Here we try to answer some of the most common questions we get regarding research in general, the Student’s Scientific Conference, The Student’s Research Matching Program and our Peer-to-Peer Sessions.
Q1) Why should I do research?
- To build your resume. Generally, any research experience is an added bonus to tip strong applicants over the edge. “Students with research experience learn how to read and interpret current medical literature”
- To whom much is given, much is expected
- Also, because, you can do it!
Q2) What do we mean by research?
- Shorthand for the studies that contribute to the literature, that provides the material for Evidence Based Medicine – this includes literature reviews, cohort studies, systemic analysis, case reports etc.
Q3) What is a publication?
- To publish is to make content available to the general public, this involves submitting your work to Journals that ‘publish’ them.
Q4) Why is a publication important?
- Publication of research articles is as important as carrying out the research; dissemination of findings being as critical as the actual finding. Publication is an added bonus to your resume. Some Residency programs take candidates with publications into consideration over those that do not have much experience in the research field.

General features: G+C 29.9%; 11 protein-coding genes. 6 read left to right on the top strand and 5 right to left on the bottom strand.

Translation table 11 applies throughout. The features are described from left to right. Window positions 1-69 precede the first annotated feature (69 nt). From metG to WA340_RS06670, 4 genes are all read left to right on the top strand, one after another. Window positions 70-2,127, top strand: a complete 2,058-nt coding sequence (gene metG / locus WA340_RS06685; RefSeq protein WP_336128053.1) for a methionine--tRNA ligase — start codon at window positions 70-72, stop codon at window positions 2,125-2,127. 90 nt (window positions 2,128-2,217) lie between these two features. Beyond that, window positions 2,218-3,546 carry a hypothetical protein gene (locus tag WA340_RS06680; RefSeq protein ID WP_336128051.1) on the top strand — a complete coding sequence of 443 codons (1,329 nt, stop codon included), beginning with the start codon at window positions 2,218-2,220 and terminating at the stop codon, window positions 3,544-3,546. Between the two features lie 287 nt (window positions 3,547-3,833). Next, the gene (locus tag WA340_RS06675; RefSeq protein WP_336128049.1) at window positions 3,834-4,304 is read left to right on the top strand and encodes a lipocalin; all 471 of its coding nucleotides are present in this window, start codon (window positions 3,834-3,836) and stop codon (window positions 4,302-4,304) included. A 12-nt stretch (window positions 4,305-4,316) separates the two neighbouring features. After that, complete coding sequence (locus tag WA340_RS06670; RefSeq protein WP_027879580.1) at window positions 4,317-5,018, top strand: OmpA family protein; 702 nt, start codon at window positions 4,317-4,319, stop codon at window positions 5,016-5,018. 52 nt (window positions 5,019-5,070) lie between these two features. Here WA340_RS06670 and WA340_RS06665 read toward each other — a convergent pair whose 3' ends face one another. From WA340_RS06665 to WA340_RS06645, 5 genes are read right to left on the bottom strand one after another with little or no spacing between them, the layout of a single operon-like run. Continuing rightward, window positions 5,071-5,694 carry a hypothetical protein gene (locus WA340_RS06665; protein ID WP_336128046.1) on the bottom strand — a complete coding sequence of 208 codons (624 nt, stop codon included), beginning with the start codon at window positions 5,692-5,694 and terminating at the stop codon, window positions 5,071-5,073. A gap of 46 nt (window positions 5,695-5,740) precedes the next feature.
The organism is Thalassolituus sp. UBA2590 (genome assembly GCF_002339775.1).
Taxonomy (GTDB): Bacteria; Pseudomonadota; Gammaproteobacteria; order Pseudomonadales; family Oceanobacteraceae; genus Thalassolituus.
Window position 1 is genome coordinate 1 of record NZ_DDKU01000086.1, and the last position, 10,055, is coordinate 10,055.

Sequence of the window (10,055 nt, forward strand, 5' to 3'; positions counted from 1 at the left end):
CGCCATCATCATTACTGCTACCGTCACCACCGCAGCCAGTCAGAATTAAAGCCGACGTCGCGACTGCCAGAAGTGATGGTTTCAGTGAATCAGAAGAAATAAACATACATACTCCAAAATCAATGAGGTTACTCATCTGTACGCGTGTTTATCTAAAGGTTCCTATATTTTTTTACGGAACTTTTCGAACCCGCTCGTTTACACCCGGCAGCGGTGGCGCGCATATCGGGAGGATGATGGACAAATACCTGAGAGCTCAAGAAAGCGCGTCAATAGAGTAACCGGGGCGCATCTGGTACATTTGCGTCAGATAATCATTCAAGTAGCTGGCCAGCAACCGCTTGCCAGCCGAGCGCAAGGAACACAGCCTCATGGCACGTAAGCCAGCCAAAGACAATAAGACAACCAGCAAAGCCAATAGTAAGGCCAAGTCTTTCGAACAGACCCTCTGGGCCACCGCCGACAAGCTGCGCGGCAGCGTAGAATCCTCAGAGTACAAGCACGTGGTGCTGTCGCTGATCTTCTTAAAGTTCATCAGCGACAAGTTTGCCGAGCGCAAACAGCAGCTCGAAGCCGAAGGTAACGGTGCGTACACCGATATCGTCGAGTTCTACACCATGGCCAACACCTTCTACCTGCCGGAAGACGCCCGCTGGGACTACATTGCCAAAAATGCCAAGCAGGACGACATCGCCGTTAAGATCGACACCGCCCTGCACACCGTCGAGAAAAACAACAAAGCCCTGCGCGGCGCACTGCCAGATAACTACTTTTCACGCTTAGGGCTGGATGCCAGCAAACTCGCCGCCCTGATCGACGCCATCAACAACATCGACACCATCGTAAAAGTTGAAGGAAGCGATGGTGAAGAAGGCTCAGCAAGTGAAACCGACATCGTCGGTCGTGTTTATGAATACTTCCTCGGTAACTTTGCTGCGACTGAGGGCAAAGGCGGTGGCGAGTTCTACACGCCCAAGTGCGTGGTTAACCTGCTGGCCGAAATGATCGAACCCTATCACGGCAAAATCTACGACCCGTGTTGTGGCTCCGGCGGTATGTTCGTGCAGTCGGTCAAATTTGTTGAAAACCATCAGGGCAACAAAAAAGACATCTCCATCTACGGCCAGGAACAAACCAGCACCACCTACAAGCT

Q5) How many members can I have in a group?
- It depends, in general a research team doesn’t necessarily have a limit on the number of members, but the smaller, the better. Only add members when you think they can add something to the project. i.e. add a member who has experience in SPSS, or in Questionnaires, or PCR, etc.
- In RAKMHSU, the following have a limit on the number of team members:
- Student’s Scientific Conference: Up to 4 members
- Student’s Research Matching Program: Up to 3 members
Q6) How can I come up with a topic?
- This can be done either in person or via the Student’s Research Matching Program.
- For detailed information, please click here.
Q7) How many research projects can I do in a year?
- There’s no limit really, it depends on your time management skills and the type of projects, though it’s always better to prioritize quality over quantity, especially when you’re just starting out.
- As for the Student’s Scientific Conference, it has its own rules in that regard:
- Each student can participate with a maximum of TWO scientific papers.
- The categories are:
- Literature Review/Meta-analysis
- Case Reports